That's why this film mattered to me: It's so important, because it reminds those who were taught superficial accounts of the Native American experience in school and movies what it was really like and that we're not all really dead. That physical, breathy, drawn-out pain — the type of torture DiCaprio captures in his performance — allows people like me, or anyone who has departed from their heritage to feel a rekindled sense of culture and fully understand what the community and families, mine included, had to endure to get where we are today.

I'm now asking those difficult questions about cultural identity, and why our family tried to hide from who we really are and where we come from. Aside from "Dances With Wolves," there were no major films or stories before Iñárritu's to show me what this type of cultural rejection and stigma really looks like. I'm very grateful that there was a film like this that I could connect to, that there was a character like Hawk, the Native American character in the film, even out there.

As a viewer, Hawk, played by Native actor Forrest Goodluck, and his horrific murder by Fitzgerald (Tom Hardy) in front of his father (DiCaprio) symbolizes the death of us all, what we all fear, the annihilation of our entire race. When I watched the brutal scene showing his final moments, I felt physically sickened by his death, something I don't usually feel when I watch most movies. It was a gut reaction, because I saw a little of me and my family in Hawk. And before that, there was nothing to really imagine or picture for in movies or on Netflix. There wasn't much for me to connect to. And because no one wrote the stories for me — for us, really — we'll never really know what actually happened to an entire lineage of people.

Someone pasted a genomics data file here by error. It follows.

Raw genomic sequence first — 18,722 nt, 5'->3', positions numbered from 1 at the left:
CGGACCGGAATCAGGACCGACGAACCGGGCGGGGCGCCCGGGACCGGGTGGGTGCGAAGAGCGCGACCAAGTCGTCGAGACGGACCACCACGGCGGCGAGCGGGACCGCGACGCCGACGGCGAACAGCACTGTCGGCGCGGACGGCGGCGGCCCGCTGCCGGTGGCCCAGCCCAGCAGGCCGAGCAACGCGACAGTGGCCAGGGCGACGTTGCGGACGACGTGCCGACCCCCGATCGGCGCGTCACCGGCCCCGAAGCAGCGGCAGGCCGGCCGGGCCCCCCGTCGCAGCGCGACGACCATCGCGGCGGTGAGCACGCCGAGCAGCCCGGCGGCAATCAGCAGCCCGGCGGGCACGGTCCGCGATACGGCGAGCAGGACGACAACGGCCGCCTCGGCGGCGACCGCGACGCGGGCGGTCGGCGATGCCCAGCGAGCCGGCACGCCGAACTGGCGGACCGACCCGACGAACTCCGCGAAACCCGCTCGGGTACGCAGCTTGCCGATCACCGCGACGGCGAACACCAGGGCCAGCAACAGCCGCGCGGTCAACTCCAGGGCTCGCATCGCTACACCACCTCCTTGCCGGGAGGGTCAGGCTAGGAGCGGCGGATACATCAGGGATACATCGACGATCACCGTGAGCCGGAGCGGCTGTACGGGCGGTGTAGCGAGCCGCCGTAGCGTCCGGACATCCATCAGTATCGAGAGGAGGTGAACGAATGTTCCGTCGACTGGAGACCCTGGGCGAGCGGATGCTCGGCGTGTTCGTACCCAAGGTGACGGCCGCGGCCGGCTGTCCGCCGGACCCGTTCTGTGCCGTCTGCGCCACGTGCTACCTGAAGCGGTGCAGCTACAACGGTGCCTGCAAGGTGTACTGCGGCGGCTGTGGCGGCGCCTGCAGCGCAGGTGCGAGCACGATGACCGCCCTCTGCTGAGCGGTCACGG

I like to think that this film exists to give people like me a little more hope, and remind me of the ancestors I had — who although I'll never fully know what they might have been like, or what their customs, foods, language, or struggles were — that they might stay alive with me.